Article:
Tips for Hosting an Allergy-Friendly Play Date

I never noticed how much socialization revolves around food until my son and I were diagnosed with food allergies and intolerances.  Trying to be social while dealing with food allergies can be extremely isolating.  We have had to pass up on many outings with local groups for moms due to the fact that the events are largely food themed – pizza parties, lunch at McDonald’s, cookie making parties.  Not much fun for a little one who is at the age where he wants what everyone else is having.

I’m here to offer a few tips on how you can make your next playdate or birthday party more welcoming to kiddos with allergies.

  1. First, find out if there are any allergies in the group.  If there are allergies in the group, ask Mom if she has any special requests.  Odds are, she is going to say no, and will offer to bring her own food.  But, please ask.  That act alone goes a really long way.
  2. Stick with simple food.  Fruit kabobs, dried fruit, fresh veggies, sorbet or Italian ice, 100% fruit popsicles.  Use cookie cutters to cut fun shapes out of pineapple or watermelon.  Real, fresh food is your safest bet.  I recently found an easy recipe for banana “cake” that uses only banana and chocolate (dairy free chocolate can be substituted).
  3. Let Mom know what you’re planning to serve.  That way, she knows ahead of time what her child can have, what she should bring, and what her child should avoid.
  4. Find out if Mom wants her child’s food separated from the rest of the group’s.  Cross contamination can be a big issue for those with severe allergies, and little fingers can make it tough to keep safe food free of contaminants.
  5. If you’re going to serve packaged food, research and serve brands that are safe for everyone.  Most can be found at your local grocery store, Whole Foods, or Fruitful Yield. Here are some brands hat we like:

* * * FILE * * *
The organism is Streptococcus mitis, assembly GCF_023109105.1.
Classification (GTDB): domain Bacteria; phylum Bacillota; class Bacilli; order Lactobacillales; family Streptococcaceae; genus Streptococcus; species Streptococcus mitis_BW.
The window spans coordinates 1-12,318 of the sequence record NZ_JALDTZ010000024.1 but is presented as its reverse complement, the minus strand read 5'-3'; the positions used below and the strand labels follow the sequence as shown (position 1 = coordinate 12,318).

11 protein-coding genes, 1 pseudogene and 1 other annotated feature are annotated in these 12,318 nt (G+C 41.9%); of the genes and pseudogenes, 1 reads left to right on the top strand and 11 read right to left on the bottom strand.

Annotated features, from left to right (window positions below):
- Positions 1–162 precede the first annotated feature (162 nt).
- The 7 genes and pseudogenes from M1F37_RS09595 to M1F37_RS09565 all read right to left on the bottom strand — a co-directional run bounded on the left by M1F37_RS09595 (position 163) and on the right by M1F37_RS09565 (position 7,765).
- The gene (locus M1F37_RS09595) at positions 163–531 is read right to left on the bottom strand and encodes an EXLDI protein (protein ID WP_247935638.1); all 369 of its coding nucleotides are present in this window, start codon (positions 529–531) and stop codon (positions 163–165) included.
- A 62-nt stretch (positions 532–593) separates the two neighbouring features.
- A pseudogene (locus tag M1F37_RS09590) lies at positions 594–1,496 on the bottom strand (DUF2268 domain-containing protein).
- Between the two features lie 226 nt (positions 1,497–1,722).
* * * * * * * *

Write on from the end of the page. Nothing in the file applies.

1. Enjoy Life:  They are free of the top 8 allergens. They have granola bars and cookies that actually taste pretty good.  They also have dairy free chocolate chips and chocolate bars.
    2. So Delicious:  They have ice cream options that are made from coconut milk.  Really tasty, and free of both dairy and soy (this is one of the toughest allergens to avoid).
    3. Namaste:  They have several baking mixes that are free of the top 8 allergens – cakes, cupcakes, frostings, cookies, muffins, pizza crust.  They all call for eggs, though, so the recipes need to be tweaked if you have anyone in the group who needs to be egg-free.
    4. Yummy Earth: They have suckers and gummy candies that are free of most common allergens.  They’re also corn free.
    5. Udi’s:  They have several gluten free bread options, and offer gluten free pizza crusts as well.
    6. Spectrum:  They have a shortening made from palm fruit oil that can be used in baked goods.  Their coconut oil (or any other brand of coconut oil) can often be used as a butter substitute as well.
    7. Against the Grain:  They make gluten, soy, yeast, tree nut, and peanut free breads, rolls, bagels, and pizza crusts.
    8. Wayfare Foods: Wayfare Foods makes dairy free “cheese” spreads using oats.
  6. Most importantly, try not to isolate the child with allergies.  Do your best to make the majority of the food and drinks you serve safe for everyone.

Does your child have food allergies? Do you have any other tips?


  • Travelingpumper

    Thank you so much for posting this! I always try to be considerate of families with food allergies, but there are things I don’t always think of. Your tips are great. One other thing I’ve done for playdates is create individualized labeled containers–I’ll fill them with snacks for those without allergies and leave them empty for moms to fill the containers with snacks for their child with allergies. No one can tell what the others are eating and I mark them all with the children’s names.

  • ChiMomWriter

    Two other tips I’ve learned: (1) Be mindful of snack traps and sippy cups and where they are. Common sense, but kiddos love to grab onto anything and they’re quick. Learned the hard way. (2) Keep a file with a note of allergies and suggested foods for frequent visitors so you don’t have to ask the same Qs every time.

  • OneStrongMama

    Those are all great ideas to add to the list! I love the idea of the individualized containers. Being mindful of sippys and snack cups is also a great point. Little fingers like to pick up everything!

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